[OpenAFS] FSFS Subversion repository on OpenAFS 1.3.84 problems
Wed, 22 Jun 2005 12:51:25 -0400
Thank you for your reply,
I am aware that Subversion originally, with it's BerkleyDB backend, would not
work on AFS. I believe, however, that the FSFS (which is what we are using)
backend for Subversion was created so that the repository *could* be placed
on a networked filesystem such as SMB, NFS or AFS.
Some references below:
FSFS Subversion does appear to work perfectly when the repository is not
stored on AFS.
On Wednesday 22 June 2005 12:42 pm, Christof Hanke wrote:
> Blake Atkins wrote:
> > We are running a SuSE Linux Enterprise Server 9 AFS fileserver with
> > several Windows XP and Linux clients. Both the OpenAFS server and
> > clients are all version 1.3.84 and authentication is handled by
> > KerberosV. We have a Subversion repository that is being served via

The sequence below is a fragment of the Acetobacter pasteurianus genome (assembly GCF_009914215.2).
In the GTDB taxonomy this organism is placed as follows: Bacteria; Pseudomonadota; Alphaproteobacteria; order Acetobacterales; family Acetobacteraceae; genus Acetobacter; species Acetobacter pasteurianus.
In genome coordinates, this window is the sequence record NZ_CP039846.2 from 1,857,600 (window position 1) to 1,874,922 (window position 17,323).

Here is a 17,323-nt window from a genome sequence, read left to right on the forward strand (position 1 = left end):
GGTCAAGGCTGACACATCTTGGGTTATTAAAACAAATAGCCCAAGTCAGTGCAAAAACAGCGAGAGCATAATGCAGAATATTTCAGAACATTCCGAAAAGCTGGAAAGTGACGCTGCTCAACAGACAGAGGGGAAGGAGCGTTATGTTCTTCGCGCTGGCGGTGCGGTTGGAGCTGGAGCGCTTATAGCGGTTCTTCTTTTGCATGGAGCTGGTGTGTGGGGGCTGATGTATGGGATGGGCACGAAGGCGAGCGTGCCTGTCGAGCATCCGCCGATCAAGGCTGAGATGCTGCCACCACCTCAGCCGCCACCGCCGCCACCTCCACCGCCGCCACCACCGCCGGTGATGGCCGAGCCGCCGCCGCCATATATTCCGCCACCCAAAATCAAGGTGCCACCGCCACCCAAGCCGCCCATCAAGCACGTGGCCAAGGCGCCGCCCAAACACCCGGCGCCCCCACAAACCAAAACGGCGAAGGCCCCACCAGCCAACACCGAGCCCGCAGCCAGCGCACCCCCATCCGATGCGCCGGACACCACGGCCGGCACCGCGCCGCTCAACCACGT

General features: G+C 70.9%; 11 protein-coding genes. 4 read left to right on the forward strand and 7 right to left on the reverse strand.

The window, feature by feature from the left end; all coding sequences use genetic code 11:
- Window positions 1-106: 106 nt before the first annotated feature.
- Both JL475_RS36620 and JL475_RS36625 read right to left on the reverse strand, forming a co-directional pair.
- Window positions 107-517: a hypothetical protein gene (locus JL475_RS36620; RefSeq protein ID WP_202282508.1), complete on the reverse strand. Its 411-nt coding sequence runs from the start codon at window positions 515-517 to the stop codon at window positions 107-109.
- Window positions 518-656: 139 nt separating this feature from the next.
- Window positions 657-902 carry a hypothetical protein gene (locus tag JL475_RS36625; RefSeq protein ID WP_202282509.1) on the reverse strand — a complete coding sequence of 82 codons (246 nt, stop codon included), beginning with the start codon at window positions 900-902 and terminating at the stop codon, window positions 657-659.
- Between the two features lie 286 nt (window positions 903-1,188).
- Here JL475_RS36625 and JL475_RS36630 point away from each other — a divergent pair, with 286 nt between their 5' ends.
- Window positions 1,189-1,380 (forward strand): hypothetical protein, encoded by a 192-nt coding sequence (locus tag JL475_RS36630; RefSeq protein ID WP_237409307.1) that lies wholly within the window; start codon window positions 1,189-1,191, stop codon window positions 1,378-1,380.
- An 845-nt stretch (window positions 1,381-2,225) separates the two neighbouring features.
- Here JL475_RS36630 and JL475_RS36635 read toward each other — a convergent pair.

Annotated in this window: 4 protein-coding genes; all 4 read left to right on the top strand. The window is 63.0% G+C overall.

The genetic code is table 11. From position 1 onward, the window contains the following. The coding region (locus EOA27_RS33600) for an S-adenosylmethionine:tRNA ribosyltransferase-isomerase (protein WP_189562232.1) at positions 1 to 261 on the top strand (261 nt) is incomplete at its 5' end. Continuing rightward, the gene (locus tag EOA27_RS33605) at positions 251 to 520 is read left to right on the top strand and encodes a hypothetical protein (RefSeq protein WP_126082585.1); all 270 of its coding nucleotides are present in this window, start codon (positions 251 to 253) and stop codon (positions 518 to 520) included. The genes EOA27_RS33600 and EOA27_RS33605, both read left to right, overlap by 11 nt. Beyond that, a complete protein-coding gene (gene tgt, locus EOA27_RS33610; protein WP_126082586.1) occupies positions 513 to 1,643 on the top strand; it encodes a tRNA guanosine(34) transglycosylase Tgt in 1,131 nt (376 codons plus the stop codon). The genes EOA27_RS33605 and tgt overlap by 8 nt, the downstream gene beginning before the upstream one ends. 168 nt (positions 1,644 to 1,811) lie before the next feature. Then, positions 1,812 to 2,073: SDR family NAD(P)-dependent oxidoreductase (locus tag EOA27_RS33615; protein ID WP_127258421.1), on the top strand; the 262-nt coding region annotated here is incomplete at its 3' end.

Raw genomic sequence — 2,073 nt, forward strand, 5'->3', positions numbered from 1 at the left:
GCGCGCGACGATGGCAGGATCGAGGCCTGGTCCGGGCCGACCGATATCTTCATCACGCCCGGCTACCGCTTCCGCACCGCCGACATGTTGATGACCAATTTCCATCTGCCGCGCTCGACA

> > OpenAFS and it is problematic. OpenAFS on the linux workstations usually
> > requires a restart to see some or all changes to the repository made by
> > other workstations. OpenAFS on the Windows XP clients occasionally
> > requires a restart due to an inability to access some files within the
> > repository; access fails with an error message: "The system cannot find
> > message text for message number.....".
> > Though I have not been able to locate it, I recall reading a post to this
> >list about a similar problem with CVS + AFS. I believe the solution was a
> >patch to the client source. I'm about to try downgrading the server and
> >clients to 1.2.13. Is anyone else using either 1.2.X or 1.3.X OpenAFS
> > with Subversion successfully?
> >Thanks very much,
> Hmmm, just a quote from the subversion-book:
> Other options can be listed with svnadmin help. As opposed to CVS,
> subversion is not based on RCS, but rather on the Berkeley Database.
> Make sure not to install a repository on remote file systems, like NFS,
> AFS, or Windows SMB. The database requires POSIX locking mechanisms,
> which these file systems do not support.
> Also, see the threads about byte-range locking earlier in this list.
> Boiled down, I wouldn't do that.